In part two of my thought-provoking interview with San Francisco Chronicle restaurant critic Soleil Ho, we dove right into how she thinks about restaurant criticism.
Soleil explained, "I like to think of restaurants as texts in the same way that you read a book and then you extrapolate upon who wrote the book, when did they write it, why did they write it, what did the audience think at the time? What does it say about society at the time? What kind of snapshot is it? You're really reading it for meaning, and I think restaurants, you can take the same way."
When she took the Chronicle job, Soleil announced that she was banning certain words from her reviews, including a widely used adjective like “ethnic.” “When you say ethnic restaurants, I would beg you, not you Ed, but people who are listening, to think about what kinds of restaurants you're including under that umbrella. Are only some restaurants under that umbrella or all restaurants, because don't we all have ethnicity?"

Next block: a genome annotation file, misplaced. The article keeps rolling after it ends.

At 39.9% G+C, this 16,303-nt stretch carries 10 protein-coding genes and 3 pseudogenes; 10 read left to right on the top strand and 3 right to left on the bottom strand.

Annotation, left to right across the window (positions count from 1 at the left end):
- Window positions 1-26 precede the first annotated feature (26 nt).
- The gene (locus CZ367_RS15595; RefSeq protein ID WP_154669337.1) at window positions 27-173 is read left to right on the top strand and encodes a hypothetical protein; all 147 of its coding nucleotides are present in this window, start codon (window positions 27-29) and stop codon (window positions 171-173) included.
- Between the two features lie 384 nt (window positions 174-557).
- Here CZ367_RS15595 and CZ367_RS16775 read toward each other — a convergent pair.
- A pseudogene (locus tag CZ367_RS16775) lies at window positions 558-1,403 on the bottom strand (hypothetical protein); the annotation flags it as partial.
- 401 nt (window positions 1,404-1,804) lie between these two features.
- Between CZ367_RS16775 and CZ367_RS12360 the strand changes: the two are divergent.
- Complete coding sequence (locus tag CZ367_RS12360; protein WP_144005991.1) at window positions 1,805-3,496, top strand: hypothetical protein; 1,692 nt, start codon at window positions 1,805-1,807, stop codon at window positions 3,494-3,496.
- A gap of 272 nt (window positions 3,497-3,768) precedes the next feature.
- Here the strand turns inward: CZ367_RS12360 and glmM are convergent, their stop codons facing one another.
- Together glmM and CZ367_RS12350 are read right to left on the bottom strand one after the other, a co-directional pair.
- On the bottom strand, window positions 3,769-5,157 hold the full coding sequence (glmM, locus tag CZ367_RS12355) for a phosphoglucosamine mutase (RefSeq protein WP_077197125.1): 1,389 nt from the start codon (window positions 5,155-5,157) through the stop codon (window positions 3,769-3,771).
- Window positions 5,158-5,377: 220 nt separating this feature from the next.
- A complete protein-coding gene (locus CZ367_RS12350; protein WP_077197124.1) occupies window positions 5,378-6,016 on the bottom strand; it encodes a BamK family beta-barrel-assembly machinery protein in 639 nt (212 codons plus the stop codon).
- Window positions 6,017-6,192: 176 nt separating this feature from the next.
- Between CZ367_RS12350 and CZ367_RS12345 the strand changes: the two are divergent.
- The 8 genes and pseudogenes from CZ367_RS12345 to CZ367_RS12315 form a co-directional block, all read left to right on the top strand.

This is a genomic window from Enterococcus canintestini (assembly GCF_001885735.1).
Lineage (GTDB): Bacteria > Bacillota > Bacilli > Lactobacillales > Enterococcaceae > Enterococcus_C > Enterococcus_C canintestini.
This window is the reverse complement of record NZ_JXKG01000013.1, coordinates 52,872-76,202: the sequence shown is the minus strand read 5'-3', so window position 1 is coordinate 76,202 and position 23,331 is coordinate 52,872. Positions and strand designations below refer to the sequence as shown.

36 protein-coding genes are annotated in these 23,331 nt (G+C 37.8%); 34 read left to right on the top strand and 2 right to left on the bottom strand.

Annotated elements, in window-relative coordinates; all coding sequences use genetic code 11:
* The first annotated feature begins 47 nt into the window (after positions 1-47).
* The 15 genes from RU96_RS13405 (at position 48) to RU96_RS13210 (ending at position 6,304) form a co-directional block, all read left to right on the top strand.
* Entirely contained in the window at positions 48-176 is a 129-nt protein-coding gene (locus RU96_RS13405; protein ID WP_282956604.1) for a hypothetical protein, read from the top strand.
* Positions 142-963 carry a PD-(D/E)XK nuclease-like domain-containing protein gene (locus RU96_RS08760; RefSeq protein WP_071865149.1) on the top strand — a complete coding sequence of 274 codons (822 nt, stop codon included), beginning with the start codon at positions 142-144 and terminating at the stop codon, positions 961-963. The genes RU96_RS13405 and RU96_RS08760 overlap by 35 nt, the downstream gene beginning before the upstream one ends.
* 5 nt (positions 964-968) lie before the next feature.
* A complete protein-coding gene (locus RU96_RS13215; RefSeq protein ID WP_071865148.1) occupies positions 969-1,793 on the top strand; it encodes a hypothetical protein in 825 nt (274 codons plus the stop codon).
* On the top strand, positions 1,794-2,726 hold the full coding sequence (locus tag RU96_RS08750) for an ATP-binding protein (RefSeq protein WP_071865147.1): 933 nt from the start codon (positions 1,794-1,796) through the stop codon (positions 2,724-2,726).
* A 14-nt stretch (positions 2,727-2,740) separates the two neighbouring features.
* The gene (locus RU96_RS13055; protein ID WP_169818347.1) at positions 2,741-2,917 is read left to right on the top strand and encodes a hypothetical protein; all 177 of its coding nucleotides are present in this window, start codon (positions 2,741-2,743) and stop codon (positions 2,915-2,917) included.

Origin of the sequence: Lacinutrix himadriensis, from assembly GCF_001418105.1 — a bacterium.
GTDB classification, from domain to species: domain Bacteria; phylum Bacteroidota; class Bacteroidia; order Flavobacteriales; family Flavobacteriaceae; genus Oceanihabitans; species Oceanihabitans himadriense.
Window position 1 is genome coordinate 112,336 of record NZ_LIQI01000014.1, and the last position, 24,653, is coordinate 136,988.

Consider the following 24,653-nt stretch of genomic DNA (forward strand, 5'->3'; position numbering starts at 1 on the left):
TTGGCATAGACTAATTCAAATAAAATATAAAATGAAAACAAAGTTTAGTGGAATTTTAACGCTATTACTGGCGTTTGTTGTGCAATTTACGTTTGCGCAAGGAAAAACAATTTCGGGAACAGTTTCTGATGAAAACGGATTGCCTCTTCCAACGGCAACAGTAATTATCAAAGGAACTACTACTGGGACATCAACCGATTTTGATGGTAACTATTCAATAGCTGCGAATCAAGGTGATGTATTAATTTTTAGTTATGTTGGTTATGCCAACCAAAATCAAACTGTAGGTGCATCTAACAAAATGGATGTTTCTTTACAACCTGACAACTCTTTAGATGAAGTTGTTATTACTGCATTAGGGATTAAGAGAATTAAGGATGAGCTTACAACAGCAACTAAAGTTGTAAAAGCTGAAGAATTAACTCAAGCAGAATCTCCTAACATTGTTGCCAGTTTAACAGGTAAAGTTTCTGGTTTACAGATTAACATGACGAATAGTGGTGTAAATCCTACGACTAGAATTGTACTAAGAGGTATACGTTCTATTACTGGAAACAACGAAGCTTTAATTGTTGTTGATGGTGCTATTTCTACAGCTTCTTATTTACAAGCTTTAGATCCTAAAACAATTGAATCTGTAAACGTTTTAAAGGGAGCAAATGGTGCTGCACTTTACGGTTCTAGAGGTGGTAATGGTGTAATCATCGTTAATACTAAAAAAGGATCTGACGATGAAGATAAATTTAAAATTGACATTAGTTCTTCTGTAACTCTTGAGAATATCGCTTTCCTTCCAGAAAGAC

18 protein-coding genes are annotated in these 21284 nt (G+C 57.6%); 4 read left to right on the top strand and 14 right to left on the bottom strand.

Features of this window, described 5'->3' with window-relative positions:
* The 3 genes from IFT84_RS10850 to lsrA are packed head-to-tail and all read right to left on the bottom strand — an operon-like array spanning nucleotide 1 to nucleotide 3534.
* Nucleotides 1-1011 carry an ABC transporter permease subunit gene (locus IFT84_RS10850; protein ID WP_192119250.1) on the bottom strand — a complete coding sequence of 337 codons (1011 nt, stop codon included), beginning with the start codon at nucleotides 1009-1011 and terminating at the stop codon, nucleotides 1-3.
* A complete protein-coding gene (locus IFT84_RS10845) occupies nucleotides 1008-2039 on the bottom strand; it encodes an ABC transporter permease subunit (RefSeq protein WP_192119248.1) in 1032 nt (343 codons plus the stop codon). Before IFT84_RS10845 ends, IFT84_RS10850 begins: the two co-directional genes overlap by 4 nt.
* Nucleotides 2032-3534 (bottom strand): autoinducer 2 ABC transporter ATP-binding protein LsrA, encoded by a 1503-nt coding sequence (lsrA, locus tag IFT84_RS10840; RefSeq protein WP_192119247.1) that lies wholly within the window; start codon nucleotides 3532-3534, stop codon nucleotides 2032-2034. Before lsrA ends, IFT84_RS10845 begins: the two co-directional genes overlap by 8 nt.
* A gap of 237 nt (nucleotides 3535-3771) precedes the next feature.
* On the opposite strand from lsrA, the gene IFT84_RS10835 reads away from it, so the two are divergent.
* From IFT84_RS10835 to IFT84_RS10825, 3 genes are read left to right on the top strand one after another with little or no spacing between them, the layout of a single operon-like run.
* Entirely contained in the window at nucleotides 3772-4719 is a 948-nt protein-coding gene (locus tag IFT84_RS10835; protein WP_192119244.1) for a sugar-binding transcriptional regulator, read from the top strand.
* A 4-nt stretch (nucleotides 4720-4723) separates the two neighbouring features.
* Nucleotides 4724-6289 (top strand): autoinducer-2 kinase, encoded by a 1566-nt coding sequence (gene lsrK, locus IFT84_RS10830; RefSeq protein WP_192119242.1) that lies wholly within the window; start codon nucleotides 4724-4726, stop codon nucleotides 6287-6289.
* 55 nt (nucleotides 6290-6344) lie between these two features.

Soleil takes her responsibilities seriously. Very seriously. She was recently quoted as asking, ”What if I screw up and no one ever hires a queer woman of color for a role like this again?"
I asked her to expand on that worry. "I get...a lot of messages from young people, younger than me, who are coming up or who are just reading my work and find me inspiring. And so I take that to heart as something that tells me to tread lightly, to be honest with who I am, but to also make sure that the door is open even wider for them.”
To find out what other words and phrases Soleil refuses to use in her reviews, and why she gave a lukewarm review to the legendary Chez Panisse in Berkeley, you're just going to have to listen. It’ll be well worth your time to do so.
The full transcript for this episode can be found over here at Serious Eats: https://www.seriouseats.com/2019/08/special-sauce-soleil-ho-on-representation-in-food-media.html